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DNA Tests

ladybird

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#1
I am thinking about having a DNA test done for tracing Family Tree. I want to see whether I am a Celt or Saxon etc.

My question is, can somebody explain to me SIMPLY. Do I as a female go down my Mothers line, as i have been reading that your true DNA is from mother to mother.
If this is so, would a male go down the Father's line.

Plus I have read that the ones which include both are too mixed up with all sorts of DNA. So any help would be appreciated.

Thanks
Ladybird
 

Lirio100

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#2
There are basically two sets of DNA tests. The mitochondrial DNA and the Y DNA tests are specific to the ***--these are the ones testing the direct line of mother to daughter or father to son. I've taken the mDNA and had a male cousin test for the Y DNA for me. I've seen the Y DNA in particular useful in sorting out different lineages with the same surname, sometimes the mDNA will work that way too.

The other set is called different things by different companies; I've seen "origins", "family finder", "deep genealogy", etc. This tests the NON-*** genes, showing inheritance from both sides of the family. This can be useful in finding relatives of different degrees, also in suggesting the origin of a particular population. I've done this, but I consider it still a best guess type of thing, in that the data sets the test is compared against can be small or widely separated.

The Y DNA and mDNA are probably the most useful, in that they provide a specific answer in some cases. The autosomal test is interesting but I'm not sure how useful in recent generations of ancestry unless one actually is looking to find distant relatives.
 

barbarajoh

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#3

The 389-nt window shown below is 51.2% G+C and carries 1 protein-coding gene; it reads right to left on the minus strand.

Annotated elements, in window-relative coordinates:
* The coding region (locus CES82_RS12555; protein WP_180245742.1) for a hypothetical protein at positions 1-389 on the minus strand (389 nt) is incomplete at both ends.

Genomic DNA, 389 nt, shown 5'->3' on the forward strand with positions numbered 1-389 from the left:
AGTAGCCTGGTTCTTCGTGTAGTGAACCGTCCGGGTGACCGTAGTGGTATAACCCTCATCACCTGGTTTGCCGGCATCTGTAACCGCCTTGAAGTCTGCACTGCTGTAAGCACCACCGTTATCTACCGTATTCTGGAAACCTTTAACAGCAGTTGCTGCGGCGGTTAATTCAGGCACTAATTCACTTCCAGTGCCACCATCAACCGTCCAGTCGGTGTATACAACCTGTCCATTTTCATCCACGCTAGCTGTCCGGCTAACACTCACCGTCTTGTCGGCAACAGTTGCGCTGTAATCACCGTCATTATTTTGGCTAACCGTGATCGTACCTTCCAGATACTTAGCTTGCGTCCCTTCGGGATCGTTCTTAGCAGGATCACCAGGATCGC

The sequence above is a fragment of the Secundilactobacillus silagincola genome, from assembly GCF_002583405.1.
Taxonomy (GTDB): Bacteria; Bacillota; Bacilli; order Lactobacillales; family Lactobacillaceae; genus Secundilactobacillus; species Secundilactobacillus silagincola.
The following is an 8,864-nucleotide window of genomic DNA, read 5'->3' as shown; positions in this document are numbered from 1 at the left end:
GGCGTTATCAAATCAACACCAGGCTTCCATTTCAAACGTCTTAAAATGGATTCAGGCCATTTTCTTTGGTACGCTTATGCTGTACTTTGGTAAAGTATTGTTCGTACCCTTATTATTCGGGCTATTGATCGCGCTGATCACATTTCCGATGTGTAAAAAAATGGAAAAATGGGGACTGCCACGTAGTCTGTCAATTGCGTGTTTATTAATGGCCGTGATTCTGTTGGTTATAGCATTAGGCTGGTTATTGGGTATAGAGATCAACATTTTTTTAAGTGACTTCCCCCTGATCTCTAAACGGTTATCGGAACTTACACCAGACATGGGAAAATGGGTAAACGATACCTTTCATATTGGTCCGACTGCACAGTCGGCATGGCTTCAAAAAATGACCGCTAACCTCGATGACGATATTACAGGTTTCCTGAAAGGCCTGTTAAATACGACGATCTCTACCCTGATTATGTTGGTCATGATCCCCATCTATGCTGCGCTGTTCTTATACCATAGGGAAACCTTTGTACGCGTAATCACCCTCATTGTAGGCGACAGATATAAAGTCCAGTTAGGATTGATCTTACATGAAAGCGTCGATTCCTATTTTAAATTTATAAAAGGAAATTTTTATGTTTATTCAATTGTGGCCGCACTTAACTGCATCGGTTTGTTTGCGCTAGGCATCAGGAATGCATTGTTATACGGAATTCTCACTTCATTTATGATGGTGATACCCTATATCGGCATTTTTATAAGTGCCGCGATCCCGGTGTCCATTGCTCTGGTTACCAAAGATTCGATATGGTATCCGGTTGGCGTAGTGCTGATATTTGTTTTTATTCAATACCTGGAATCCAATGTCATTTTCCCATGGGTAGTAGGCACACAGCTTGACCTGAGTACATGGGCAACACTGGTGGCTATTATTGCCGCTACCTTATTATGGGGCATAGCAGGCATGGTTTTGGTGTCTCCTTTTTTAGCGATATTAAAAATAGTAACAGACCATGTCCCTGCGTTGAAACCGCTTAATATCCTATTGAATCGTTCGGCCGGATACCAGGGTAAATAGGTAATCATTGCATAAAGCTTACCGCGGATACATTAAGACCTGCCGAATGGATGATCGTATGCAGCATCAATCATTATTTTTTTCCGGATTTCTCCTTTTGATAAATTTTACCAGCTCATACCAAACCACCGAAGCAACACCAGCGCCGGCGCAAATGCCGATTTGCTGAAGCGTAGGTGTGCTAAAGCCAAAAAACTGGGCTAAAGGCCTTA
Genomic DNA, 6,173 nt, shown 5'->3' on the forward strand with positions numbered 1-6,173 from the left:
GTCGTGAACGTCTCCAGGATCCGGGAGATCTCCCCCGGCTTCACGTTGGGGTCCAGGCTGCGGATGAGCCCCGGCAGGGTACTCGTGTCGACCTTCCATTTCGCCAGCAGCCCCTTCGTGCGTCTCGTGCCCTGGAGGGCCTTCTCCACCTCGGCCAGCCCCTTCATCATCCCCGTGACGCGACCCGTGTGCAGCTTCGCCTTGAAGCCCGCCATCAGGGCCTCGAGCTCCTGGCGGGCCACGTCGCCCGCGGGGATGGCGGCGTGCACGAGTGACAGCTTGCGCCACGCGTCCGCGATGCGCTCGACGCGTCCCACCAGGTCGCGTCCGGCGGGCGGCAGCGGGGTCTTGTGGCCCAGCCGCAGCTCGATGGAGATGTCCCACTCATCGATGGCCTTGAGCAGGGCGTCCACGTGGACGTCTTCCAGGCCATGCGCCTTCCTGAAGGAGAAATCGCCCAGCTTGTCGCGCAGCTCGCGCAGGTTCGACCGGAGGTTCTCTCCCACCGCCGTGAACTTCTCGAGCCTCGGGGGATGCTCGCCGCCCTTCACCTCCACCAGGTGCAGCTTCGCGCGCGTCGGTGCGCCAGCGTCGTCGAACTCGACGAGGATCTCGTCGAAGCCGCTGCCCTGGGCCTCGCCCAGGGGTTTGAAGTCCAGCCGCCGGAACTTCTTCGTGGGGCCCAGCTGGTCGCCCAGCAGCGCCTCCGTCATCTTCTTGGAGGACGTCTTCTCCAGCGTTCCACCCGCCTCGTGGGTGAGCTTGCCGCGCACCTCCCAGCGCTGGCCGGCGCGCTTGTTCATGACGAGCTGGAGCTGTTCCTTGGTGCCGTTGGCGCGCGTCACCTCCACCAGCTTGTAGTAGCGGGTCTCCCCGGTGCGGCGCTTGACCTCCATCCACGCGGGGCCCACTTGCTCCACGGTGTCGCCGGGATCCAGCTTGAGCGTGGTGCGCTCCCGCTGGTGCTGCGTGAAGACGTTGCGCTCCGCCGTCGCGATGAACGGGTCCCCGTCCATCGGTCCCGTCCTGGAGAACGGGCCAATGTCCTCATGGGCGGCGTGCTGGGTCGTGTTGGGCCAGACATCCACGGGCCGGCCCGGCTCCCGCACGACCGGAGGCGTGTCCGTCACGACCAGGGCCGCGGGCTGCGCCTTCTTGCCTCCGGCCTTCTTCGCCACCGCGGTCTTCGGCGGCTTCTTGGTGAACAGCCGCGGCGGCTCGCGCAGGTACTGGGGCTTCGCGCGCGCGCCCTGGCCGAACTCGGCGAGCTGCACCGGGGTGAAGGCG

Ladybird

I have had my dad tested with the Y67 at FTDNA but he is very British in descent and he doesn't have many matches at the moment. When it becomes more popular in the UK then I hope he will.

I have also done the autosomal test and am finding that more useful for finding 2-4th cousins of my parents. for instance I have a Bell direct ancestor who was my gg grandmother and I hadn't known that some of her brothers had settled in America until people came up as a match who were descended from the brothers. It can be frustrating especially when people's trees are wrong and they don't know they have UK ancestors but very interesting all the same. Bell being such a common name I may not have found about these brothers without the DNA proving a match.

It does make you widen your tree to find out where the matches can be.

Barbara
 

Lirio100

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#4
My feelings on the DNA tests are actually yes, no, and maybe. I've found the same thing with the Y DNA; I know my great grandfather came from a small town in Staffordshire but there have been no matches. I agree that a larger sample size would help. It has been helpful in a negative sense though, as the surname is very common and it helps to sort which branches to investigate.

The mDNA would certainly be helped by larger samples! Mine turned out to be a very old group that now occurs in only 10% of the European or American population. My mDNA leads to one of my brick walls but near matches confirm I am at least looking in the right part of the country!